(iv) Independent Work
The student must complete both of the following research papers, on linguistic topics: a Junior Paper (JP) and a Senior Thesis (ST). Each is due in the Spring semester of the relevant year, on the respective University-set deadlines. Each student is encouraged to begin conceptualizing ideas for their independent work projects before the academic year when the project begins, through meetings with LIN faculty. The JP includes a JP prospectus, to be completed in the Fall of junior year, employing the skills concurrently being developed in LIN 400, “Junior Seminar.”

The JP and ST may be supervised by one of the two faculty members who serve as the student’s faculty advisors for the independent concentration, but need not be. Independent work advisors should be chosen as soon as possible, when the topic of each project becomes clear; for the JP, this should be mid-way through Fall semester of junior year, and for the ST this should be before or at the very beginning of senior year.

Each work requires at least one advisor who is within LIN; this is defined as someone who either: (a) is a core LIN faculty member (see this list), or (b) has the rank of Visiting Professor or Postdoctoral Research Associate, with “Linguistics” in their title (see this list). If a student chooses an independent work advisor from outside of LIN, they must also choose a secondary advisor who is within LIN.

(v) Comprehensive Examination
In lieu of a separate examination for their ST work, the student must complete an oral defense of their senior thesis at the end of the Spring semester of their senior year. The defense is conducted by the student’s thesis advisor and their second reader, who will be selected by their advisor.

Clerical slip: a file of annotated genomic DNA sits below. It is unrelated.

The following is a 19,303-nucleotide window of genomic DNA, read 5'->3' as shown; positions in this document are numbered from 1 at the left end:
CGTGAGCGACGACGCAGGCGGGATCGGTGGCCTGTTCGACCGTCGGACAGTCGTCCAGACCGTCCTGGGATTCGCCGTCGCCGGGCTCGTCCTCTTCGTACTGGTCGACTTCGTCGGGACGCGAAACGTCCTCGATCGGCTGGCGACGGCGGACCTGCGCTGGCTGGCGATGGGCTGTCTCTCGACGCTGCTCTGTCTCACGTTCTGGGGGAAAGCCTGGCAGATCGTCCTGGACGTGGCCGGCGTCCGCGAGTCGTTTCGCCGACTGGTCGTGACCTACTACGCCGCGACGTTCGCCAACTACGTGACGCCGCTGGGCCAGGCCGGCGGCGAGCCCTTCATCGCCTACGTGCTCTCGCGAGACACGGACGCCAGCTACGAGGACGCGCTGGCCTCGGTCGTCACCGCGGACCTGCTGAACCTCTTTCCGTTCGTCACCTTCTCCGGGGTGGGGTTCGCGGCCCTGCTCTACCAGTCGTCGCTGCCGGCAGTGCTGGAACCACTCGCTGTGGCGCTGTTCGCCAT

General requirements: Independent Concentrators in Linguistics must fulfill all the other requirements detailed on the ODOC website: the University writing, foreign language, and distribution requirements.

Director of Undergraduate Studies: Unlike other Independent Concentrations, a member of the Linguistics faculty, rather than one of the Residential College Deans, will act as Director of Undergraduate Studies. The Director of Undergraduate Studies will help first-semester sophomores (as well as freshmen) navigate the application process for an Independent Concentration, and will also meet with each Independent Concentrator at least once per semester, starting in the second semester of their sophomore year, to discuss course selection, progress toward degree, and post-graduation aspirations.

Suggested (minimal) path through the concentration: Below is a loose sketch of a path that a student can take to progress through the LIN Independent Concentration in a timely manner.

  • Before junior year
    • LIN 201 (sophomore fall or earlier)
    • At least one 300+ LIN course (Elective or Core)
    • Additional courses optional (e.g., a 200-level Elective)
  • Junior year
    • Junior Independent Work
    • LIN 400 (Fall)
    • Methods (355 or 356)
    • One or two Core (301, 302, or 303/334)
    • One or two Electives (300+ advised)
  • Senior year
    • Senior Thesis
    • Any remaining required courses

Meet the Concentrators

See a list of our Linguistics Concentrators.